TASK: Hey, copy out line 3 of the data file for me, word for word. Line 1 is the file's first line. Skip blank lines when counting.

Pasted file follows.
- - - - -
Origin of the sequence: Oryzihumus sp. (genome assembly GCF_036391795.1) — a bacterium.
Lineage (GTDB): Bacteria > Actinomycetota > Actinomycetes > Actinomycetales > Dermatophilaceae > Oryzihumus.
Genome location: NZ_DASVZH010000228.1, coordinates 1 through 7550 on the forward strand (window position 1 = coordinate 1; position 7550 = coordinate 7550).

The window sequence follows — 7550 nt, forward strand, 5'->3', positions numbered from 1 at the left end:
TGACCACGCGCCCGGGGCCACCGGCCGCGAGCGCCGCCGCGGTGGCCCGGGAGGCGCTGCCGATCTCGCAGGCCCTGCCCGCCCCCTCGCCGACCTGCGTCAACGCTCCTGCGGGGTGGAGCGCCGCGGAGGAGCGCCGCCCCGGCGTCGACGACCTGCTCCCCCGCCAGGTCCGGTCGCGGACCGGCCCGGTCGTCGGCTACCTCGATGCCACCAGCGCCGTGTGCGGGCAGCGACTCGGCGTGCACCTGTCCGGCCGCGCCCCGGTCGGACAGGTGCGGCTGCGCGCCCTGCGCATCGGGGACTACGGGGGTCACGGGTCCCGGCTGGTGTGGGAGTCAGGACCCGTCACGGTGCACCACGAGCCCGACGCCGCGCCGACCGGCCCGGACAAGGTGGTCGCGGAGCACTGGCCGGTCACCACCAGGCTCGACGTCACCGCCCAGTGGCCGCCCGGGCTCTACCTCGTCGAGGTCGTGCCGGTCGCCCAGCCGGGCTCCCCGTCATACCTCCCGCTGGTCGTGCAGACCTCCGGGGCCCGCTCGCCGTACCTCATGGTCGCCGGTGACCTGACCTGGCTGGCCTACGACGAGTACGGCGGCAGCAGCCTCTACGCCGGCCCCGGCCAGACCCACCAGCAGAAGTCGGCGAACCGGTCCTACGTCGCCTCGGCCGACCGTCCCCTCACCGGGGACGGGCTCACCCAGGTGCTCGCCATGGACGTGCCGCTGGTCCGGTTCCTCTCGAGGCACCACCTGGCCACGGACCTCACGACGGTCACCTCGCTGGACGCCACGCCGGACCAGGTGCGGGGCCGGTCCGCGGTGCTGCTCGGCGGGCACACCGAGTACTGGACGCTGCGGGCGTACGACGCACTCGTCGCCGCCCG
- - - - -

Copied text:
Genome location: NZ_DASVZH010000228.1, coordinates 1 through 7550 on the forward strand (window position 1 = coordinate 1; position 7550 = coordinate 7550).